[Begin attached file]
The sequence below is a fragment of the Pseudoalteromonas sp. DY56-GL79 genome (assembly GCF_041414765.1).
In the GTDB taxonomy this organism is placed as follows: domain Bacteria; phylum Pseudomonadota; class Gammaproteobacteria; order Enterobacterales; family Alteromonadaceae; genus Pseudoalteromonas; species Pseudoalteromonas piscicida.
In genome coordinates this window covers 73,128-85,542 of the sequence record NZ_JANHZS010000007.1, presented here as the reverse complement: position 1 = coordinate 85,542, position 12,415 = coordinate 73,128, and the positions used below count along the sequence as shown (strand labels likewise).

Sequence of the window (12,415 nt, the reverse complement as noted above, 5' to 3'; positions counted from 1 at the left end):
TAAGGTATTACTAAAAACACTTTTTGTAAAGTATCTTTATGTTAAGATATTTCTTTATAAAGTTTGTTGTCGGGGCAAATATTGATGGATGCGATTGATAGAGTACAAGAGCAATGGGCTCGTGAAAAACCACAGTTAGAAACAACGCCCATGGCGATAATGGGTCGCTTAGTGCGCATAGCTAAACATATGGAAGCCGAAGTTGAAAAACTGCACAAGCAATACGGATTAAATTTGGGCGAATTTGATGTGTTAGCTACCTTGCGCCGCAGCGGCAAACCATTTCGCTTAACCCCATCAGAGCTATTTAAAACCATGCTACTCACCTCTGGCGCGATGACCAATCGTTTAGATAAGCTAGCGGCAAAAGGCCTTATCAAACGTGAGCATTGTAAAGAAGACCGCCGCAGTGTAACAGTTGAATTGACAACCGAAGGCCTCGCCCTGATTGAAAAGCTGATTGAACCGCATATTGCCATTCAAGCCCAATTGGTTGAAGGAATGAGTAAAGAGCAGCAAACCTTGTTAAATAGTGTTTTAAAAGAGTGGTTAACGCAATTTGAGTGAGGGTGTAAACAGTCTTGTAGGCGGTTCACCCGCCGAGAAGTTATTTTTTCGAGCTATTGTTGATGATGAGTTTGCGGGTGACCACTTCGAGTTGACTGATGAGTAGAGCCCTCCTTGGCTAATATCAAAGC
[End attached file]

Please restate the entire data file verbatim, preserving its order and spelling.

The sequence below is a fragment of the Pseudoalteromonas sp. DY56-GL79 genome (assembly GCF_041414765.1).
In the GTDB taxonomy this organism is placed as follows: domain Bacteria; phylum Pseudomonadota; class Gammaproteobacteria; order Enterobacterales; family Alteromonadaceae; genus Pseudoalteromonas; species Pseudoalteromonas piscicida.
In genome coordinates this window covers 73,128-85,542 of the sequence record NZ_JANHZS010000007.1, presented here as the reverse complement: position 1 = coordinate 85,542, position 12,415 = coordinate 73,128, and the positions used below count along the sequence as shown (strand labels likewise).

Sequence of the window (12,415 nt, the reverse complement as noted above, 5' to 3'; positions counted from 1 at the left end):
TAAGGTATTACTAAAAACACTTTTTGTAAAGTATCTTTATGTTAAGATATTTCTTTATAAAGTTTGTTGTCGGGGCAAATATTGATGGATGCGATTGATAGAGTACAAGAGCAATGGGCTCGTGAAAAACCACAGTTAGAAACAACGCCCATGGCGATAATGGGTCGCTTAGTGCGCATAGCTAAACATATGGAAGCCGAAGTTGAAAAACTGCACAAGCAATACGGATTAAATTTGGGCGAATTTGATGTGTTAGCTACCTTGCGCCGCAGCGGCAAACCATTTCGCTTAACCCCATCAGAGCTATTTAAAACCATGCTACTCACCTCTGGCGCGATGACCAATCGTTTAGATAAGCTAGCGGCAAAAGGCCTTATCAAACGTGAGCATTGTAAAGAAGACCGCCGCAGTGTAACAGTTGAATTGACAACCGAAGGCCTCGCCCTGATTGAAAAGCTGATTGAACCGCATATTGCCATTCAAGCCCAATTGGTTGAAGGAATGAGTAAAGAGCAGCAAACCTTGTTAAATAGTGTTTTAAAAGAGTGGTTAACGCAATTTGAGTGAGGGTGTAAACAGTCTTGTAGGCGGTTCACCCGCCGAGAAGTTATTTTTTCGAGCTATTGTTGATGATGAGTTTGCGGGTGACCACTTCGAGTTGACTGATGAGTAGAGCCCTCCTTGGCTAATATCAAAGC